Strange sensations

Strange sensations

Posted by Waianaesara on Nov 15, 2018 3:31 pm

Hi. I broke my neck in two places a little over a year ago and have spinal cord injury which required 18 screws and two metal plates to hold my head on! I have a really weird sensation I was wondering if anyone has heard of this before. My torso, below my breasts down to the tops of my legs isn't just numb... It feels like I'm wearing a very tight girdle that is getting squeezed tighter and tighter. I want to know what causes this feeling and will it ever go away???

Re: Strange sensations

Posted by AskNurseLinda on Nov 15, 2018 4:03 pm

Great question as many individuals with SCI have strange sensations. Typically, it is thought that most people with complete injuries or those with no messages getting through, feel nothing. Individuals with incomplete injuries might feel some areas of their body or have different sort of sensations. Those who have spinal cord injury know that this is not the case for everyone as each injury is unique and each person is unique. 

Sensations can vary from just feeling odd to messages that are referred or redirected from one area to another. Odd sensations to the person can be a little scary but to the healthcare professional, we know a message is getting through although it might not be relayed in such a way that is helpful.

Sometimes, sensations that cause irritation or pain can actually be nerves that are transmitting pain signals that are not perceived in the same way as pain was felt prior to your injury. The statement that these feelings are tightening can be pain, anxiety or a combination. I would think that any tightening or constricting pain would raise my anxiety. 

Probably, the best course of action is to discuss the possibility of neuropathic pain with your healthcare provider who can make an assessment of your individual status. Treatment is available for neuropathic pain. It is better to treat it early than to wait until later if it develops fully. Or pain might not be the problem at all.

A good examination can eliminate a lot of alternatives such as cardiac problems or issues within your body such as gall bladder attack or appendicitis. The more problems you can eliminate, the easier it will be to specify the issue. Of course, it could be something like a urinary tract infection, bowel problem or blood clots. At least with a good assessment, you will know your health status is well and you don't have these issues which will help to narrow the source of your odd sensations.

The important part of this puzzle to remember is that it is not at all unusual to have odd sensations. This is one of those not often discussed phenomena that is very real. Do not doubt yourself. Nurse Linda

Great question as many individuals with SCI have strange sensations. Typically, it is thought that most people with complete injuries or those with no messages getting through, feel nothing. Individuals with incomplete injuries might feel some areas of their body or have different sort of sensations. Those who have spinal cord injury know that this is not the case for everyone as each injury is unique and each person is unique.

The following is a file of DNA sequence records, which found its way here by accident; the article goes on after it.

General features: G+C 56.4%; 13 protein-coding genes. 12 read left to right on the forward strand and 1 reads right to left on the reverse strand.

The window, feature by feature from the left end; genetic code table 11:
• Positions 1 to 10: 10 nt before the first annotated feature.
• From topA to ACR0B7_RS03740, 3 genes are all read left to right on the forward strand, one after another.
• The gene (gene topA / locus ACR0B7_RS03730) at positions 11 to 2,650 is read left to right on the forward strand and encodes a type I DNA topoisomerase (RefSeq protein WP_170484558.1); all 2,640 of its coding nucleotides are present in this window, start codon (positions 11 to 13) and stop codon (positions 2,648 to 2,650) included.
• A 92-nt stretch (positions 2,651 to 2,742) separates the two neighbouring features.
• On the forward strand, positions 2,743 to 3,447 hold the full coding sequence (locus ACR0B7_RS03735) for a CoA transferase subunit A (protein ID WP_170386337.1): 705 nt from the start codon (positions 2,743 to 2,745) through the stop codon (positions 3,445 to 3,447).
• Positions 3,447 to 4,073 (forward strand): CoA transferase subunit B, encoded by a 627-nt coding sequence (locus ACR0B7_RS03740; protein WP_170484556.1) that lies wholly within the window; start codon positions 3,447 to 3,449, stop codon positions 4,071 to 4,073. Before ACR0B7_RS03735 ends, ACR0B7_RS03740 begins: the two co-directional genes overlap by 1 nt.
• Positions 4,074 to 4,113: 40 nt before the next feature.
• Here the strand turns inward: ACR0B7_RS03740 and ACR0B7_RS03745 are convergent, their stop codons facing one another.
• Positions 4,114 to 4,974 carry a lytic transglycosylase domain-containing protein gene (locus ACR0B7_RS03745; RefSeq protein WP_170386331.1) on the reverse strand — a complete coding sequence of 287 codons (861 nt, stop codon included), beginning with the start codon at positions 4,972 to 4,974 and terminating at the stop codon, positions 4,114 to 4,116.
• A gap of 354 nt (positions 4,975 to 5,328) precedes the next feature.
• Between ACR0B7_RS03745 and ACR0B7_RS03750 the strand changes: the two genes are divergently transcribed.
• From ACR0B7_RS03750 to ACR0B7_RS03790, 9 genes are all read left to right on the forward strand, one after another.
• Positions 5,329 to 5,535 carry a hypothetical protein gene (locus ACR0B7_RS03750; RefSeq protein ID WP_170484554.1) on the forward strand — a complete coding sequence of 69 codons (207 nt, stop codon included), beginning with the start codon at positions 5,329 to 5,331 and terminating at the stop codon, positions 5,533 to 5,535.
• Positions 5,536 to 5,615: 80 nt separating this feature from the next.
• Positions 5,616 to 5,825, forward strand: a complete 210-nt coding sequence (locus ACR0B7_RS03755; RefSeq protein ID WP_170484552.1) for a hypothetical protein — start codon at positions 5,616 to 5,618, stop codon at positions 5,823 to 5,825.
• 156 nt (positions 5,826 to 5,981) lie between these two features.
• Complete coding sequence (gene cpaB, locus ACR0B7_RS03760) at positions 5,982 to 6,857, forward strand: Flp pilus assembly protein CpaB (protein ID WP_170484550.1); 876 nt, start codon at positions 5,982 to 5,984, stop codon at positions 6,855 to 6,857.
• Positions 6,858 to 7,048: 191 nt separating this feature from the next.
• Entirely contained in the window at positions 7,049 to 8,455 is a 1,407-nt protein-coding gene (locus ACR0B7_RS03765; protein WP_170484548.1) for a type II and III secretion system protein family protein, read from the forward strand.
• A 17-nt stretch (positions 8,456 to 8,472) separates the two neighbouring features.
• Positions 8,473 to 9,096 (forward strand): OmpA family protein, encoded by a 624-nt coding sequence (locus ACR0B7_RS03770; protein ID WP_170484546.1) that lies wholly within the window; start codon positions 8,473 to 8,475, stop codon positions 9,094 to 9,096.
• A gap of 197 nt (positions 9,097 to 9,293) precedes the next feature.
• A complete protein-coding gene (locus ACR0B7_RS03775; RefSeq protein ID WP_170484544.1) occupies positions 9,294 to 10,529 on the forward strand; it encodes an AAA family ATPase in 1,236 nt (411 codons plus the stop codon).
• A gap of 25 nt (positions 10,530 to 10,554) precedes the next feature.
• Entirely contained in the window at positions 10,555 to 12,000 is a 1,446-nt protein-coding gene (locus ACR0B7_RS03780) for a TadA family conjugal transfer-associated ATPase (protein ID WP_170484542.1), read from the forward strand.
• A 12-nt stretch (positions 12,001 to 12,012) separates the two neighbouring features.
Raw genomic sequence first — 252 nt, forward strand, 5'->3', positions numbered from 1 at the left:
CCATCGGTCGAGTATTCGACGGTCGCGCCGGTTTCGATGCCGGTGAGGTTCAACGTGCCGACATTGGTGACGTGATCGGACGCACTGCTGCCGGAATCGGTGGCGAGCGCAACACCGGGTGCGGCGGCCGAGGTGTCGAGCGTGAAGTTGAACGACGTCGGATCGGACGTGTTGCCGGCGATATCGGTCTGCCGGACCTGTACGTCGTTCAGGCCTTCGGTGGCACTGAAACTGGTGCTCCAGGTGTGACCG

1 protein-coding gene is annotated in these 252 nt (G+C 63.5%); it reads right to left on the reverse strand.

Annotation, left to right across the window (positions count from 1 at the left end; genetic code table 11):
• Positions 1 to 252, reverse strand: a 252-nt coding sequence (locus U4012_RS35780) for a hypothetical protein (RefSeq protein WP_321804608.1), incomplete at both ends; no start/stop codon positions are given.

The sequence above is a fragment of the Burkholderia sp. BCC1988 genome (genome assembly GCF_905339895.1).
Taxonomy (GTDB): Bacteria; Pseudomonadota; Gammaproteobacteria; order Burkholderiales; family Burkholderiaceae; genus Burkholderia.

Sensations can vary from just feeling odd to messages that are referred or redirected from one area to another. Odd sensations to the person can be a little scary but to the healthcare professional, we know a message is getting through although it might not be relayed in such a way that is helpful.

Sometimes, sensations that cause irritation or pain can actually be nerves that are transmitting pain signals that are not perceived in the same way as pain was felt prior to your injury. The statement that these feelings are tightening can be pain, anxiety or a combination. I would think that any tightening or constricting pain would raise my anxiety. 

Probably, the best course of action is to discuss the possibility of neuropathic pain with your healthcare provider who can make an assessment of your individual status. Treatment is available for neuropathic pain. It is better to treat it early than to wait until later if it develops fully. Or pain might not be the problem at all.

A good examination can eliminate a lot of alternatives such as cardiac problems or issues within your body such as gall bladder attack or appendicitis. The more problems you can eliminate, the easier it will be to specify the issue. Of course, it could be something like a urinary tract infection, bowel problem or blood clots. At least with a good assessment, you will know your health status is well and you don't have these issues which will help to narrow the source of your odd sensations.

The important part of this puzzle to remember is that it is not at all unusual to have odd sensations. This is one of those not often discussed phenomena that is very real. Do not doubt yourself. Nurse Linda

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